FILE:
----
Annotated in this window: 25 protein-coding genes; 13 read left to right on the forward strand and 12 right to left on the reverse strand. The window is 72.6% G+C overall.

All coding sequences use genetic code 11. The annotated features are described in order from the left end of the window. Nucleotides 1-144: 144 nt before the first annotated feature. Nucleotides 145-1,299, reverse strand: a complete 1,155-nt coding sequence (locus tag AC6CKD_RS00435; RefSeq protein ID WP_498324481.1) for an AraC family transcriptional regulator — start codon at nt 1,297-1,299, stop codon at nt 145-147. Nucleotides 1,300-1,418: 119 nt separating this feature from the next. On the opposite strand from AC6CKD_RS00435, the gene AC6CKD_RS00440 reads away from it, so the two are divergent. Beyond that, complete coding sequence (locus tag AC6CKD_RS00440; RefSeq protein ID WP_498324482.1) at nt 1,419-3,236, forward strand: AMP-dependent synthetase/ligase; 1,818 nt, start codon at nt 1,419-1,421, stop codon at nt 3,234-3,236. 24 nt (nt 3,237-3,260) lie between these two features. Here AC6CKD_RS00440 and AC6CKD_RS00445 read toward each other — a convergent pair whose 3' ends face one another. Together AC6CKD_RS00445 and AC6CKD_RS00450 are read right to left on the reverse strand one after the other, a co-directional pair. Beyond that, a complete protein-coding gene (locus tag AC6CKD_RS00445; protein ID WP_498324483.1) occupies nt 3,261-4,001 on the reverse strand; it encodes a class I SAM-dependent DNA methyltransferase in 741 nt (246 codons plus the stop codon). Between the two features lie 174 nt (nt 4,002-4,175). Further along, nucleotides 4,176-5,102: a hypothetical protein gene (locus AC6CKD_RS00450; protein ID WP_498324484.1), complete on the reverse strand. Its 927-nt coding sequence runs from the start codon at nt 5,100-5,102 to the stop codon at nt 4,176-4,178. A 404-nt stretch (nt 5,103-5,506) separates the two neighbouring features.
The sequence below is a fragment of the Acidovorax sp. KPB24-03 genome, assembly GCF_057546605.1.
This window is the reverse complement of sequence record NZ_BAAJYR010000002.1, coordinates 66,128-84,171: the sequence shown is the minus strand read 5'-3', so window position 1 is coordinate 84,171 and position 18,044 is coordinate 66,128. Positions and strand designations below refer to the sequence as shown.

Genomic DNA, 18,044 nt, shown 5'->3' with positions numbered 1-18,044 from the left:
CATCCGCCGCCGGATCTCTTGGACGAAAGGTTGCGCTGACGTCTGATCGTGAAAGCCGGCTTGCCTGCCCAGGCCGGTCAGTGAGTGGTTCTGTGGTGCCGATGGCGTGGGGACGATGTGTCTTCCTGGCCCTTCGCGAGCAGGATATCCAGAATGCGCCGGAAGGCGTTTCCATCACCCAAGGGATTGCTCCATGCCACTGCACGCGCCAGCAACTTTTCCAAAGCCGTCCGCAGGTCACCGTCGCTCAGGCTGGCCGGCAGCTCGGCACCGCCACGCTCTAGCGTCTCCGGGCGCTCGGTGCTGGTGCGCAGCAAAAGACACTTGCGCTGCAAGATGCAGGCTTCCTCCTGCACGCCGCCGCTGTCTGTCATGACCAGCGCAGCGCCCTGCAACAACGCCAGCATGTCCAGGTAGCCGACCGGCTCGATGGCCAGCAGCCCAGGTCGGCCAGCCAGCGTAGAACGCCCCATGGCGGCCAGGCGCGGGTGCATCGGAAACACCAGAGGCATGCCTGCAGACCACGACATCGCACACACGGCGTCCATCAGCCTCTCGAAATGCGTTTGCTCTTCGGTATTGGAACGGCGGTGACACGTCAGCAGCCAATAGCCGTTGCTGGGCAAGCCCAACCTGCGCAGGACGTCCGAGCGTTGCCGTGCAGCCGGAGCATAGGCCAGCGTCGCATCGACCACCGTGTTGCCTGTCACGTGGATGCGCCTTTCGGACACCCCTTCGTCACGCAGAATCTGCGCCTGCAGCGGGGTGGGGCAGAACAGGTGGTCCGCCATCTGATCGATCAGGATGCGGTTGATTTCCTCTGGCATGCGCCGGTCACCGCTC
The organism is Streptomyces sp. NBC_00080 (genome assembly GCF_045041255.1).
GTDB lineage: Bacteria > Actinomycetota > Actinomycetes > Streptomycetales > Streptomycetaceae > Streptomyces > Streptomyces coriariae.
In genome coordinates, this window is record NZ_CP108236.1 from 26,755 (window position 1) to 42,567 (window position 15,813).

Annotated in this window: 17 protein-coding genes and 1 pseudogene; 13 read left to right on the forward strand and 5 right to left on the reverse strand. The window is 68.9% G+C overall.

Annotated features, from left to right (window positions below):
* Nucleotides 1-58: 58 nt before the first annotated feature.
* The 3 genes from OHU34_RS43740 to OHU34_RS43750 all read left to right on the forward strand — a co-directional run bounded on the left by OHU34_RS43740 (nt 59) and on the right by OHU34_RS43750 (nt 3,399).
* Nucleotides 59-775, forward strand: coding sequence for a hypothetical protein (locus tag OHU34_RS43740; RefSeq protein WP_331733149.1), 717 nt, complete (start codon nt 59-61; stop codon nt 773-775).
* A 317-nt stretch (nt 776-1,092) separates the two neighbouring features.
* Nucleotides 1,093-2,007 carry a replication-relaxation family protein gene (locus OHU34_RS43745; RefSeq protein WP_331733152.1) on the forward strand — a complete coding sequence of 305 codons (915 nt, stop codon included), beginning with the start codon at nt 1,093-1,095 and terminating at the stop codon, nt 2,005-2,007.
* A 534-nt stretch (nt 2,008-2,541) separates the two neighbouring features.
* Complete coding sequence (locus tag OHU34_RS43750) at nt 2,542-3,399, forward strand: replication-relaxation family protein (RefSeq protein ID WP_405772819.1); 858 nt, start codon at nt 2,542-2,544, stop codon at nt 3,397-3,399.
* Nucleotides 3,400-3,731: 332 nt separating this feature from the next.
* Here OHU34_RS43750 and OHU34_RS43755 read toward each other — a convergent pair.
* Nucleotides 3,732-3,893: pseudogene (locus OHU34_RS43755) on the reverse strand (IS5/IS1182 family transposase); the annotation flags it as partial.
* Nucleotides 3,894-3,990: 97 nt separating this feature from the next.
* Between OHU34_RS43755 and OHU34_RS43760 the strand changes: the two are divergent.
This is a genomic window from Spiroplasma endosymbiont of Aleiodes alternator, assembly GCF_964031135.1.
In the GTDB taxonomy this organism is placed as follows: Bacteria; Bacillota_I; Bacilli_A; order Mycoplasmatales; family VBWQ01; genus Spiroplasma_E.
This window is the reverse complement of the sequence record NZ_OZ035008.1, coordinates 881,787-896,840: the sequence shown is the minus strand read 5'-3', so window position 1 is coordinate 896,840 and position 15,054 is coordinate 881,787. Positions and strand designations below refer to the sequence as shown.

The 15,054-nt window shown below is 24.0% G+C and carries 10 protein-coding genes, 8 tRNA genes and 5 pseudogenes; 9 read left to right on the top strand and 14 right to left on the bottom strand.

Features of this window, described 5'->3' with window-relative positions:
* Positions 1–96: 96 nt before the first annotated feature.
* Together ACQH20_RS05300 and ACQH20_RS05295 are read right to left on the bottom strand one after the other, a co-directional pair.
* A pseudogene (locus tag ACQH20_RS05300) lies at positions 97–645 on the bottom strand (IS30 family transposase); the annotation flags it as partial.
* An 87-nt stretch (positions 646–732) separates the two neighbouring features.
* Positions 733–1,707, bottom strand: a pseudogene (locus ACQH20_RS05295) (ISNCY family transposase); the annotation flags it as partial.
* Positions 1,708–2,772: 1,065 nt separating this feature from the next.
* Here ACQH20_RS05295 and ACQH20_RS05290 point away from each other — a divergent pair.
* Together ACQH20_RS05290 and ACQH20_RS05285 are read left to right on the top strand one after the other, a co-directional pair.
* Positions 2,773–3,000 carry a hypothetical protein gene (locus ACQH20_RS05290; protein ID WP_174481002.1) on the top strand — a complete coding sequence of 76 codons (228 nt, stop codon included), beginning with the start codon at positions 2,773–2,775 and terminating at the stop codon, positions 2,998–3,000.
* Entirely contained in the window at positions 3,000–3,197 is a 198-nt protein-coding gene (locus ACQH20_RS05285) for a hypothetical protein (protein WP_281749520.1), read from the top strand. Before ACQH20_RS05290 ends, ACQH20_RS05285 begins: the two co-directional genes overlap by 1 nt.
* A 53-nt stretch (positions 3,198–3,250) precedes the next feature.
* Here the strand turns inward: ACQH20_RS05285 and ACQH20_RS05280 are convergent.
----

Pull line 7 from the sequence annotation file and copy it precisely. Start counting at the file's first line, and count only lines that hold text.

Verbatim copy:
The organism is Streptomyces sp. NBC_00080 (genome assembly GCF_045041255.1).